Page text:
How The Chromecast Could Be The Future Of Media Viewing

When I first heard of it, I thought Google's little HDMI nub was mostly a gimmick.  Boy, was I wrong.  While I still have yet to actually own the device, there are plenty of people who have spoken out both for and against the little dongle.  Google's streaming device has done extremely well, selling out on Amazon after its release and topping the charts on the website.  Adriana Lee from has written a lovely article on exactly how the Chromecast is different from other streaming devices, and how it is truly a useful and efficient product.

Why is Google's little stick so useful?  Well, let's look at a few important aspects of it.  Unlike Apple TV, which is useful only if your household is pure iOS, or if you rely exclusively on iTunes for all your media needs, Chromecast is usable will all of your devices that are Wi-Fi accessible.  Unlike the Roku streaming device, the Chromecast does not have an inefficient remote, instead it utilizes a feature that we are all familiar with:  our device's screen and keyboard.  You can use your phone or tablet's native QWERTY keyboard, which we are all very used to by this point.  While some other streaming devices have apps that allow you to do this, you still have to jump in between devices at some point or another, making the Chromecast more convenient.

The Chromecast allows for extremely convenient media viewing.  As the Chromecast gives you the media functionality of a smartphone with the audio power of a television set, it is truly a force to be reckoned with.  Since the Chromecast uses Wi-Fi instead of an alternative means of communication, like infrared, you do not have to be within eyesight of the device to use it.  You can have your TV playing music in your living room, and you can pause, change tracks, or change the volume from anywhere that you get Wi-Fi reception.  You can also 'cast' YouTube on to your TV,  allowing for the entirety of the millions upon millions of YouTube videos to be accessed on the big screen.  There is also a feature that you can use on YouTube called "TV Queue" that allows for you to place videos in a queue that will play automatically on your TV, which is very convenient for detailed videos that you may not want to watch on your tinier smart device screen.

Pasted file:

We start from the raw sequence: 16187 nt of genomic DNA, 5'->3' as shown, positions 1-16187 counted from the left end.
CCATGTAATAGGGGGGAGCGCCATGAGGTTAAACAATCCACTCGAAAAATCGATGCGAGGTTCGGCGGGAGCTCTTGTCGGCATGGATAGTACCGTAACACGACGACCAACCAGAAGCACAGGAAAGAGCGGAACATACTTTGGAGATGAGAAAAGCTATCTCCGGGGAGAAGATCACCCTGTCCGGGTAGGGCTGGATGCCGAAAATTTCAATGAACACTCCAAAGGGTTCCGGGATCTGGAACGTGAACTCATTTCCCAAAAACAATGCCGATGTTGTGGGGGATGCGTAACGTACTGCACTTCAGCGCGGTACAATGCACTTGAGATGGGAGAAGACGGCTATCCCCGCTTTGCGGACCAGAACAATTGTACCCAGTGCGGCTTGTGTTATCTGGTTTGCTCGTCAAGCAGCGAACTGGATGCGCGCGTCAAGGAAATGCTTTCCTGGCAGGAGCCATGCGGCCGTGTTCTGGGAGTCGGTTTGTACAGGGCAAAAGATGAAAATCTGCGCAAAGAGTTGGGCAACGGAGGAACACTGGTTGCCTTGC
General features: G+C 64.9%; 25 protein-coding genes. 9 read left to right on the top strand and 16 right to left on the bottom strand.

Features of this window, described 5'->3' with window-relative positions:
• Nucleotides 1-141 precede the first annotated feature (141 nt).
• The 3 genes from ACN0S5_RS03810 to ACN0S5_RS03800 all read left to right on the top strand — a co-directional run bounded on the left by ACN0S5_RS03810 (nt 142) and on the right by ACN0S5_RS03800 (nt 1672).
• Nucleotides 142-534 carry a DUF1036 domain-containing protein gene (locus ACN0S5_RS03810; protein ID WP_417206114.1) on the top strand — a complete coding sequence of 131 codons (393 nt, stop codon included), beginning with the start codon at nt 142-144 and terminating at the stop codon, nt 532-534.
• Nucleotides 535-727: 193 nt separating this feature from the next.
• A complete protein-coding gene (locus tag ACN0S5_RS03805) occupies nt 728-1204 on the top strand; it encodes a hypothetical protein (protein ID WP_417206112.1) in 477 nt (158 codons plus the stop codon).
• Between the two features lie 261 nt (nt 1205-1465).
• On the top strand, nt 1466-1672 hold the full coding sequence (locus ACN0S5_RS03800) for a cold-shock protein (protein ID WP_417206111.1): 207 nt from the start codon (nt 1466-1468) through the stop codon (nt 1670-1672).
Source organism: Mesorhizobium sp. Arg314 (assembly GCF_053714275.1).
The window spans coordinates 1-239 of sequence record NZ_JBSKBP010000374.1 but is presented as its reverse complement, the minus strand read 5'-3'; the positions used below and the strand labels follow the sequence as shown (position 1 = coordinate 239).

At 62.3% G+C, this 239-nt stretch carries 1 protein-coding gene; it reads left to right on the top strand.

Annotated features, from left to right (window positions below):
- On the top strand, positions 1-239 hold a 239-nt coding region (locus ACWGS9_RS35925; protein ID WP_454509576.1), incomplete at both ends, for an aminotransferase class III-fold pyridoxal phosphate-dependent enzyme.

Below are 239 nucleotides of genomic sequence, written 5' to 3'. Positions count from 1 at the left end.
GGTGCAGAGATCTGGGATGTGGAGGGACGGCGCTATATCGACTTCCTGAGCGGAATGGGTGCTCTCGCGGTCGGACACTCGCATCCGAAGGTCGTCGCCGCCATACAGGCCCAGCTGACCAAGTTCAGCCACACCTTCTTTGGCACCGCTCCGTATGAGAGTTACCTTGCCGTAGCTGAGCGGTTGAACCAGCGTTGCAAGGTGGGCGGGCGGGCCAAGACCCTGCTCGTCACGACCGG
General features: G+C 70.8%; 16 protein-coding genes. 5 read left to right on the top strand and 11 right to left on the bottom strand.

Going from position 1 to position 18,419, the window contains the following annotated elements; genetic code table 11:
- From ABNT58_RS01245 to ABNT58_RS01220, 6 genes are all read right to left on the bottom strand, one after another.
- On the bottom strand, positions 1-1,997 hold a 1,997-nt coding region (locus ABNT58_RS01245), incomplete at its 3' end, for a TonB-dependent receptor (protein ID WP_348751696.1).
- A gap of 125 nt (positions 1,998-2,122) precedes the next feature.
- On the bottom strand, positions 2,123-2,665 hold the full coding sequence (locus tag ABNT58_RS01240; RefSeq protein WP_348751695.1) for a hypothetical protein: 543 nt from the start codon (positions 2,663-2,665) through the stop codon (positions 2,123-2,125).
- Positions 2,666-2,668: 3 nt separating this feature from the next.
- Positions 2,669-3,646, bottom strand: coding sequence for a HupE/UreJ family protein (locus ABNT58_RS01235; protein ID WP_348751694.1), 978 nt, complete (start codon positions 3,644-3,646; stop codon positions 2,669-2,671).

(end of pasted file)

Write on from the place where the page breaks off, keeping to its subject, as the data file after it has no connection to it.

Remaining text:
Obviously, the Chromecast has limited uses for those of us that do not use media streaming that much.  For those of you that do, however, the potential is almost unlimited.  Google has been very secretive with the Chromecast's development kit, which means that there are only a select number of apps available to 'cast'.  While the Chromecast supports 14 of the biggest streaming services, such as Netflix, Hulu, YouTube, HBO GO, Pandora, Plex, and VEVO, there are plenty more that are being left in the dust.  Now that Google allows for more app development and has made the Chromecast more open via the SDK, we could start to see many more media streaming sources embrace the Chomecast.  For $35, the Chromecast is hard to beat.  If you are interested in picking one up, you can do so off of Amazon, Google Play, or many other retailers like Best Buy.  If you have any thoughts on the Chromecast, whether you own one or not, let us know in the comments!

Source:  ReadWrite

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About the Author
I am a student at the University of Toledo studying Information Systems, Electronic Commerce, and Instrumental Music with a trumpet specialization. I am fascinated with all aspects of mobile technology, especially the vast possibilities offered via Android. I am currently sporting a Nexus 5 (which is a VAST upgrade from my old Samsung Epic 4G Touch), a Galaxy Note 10.1 2012 Edition, and an Acer C720 Chromebook.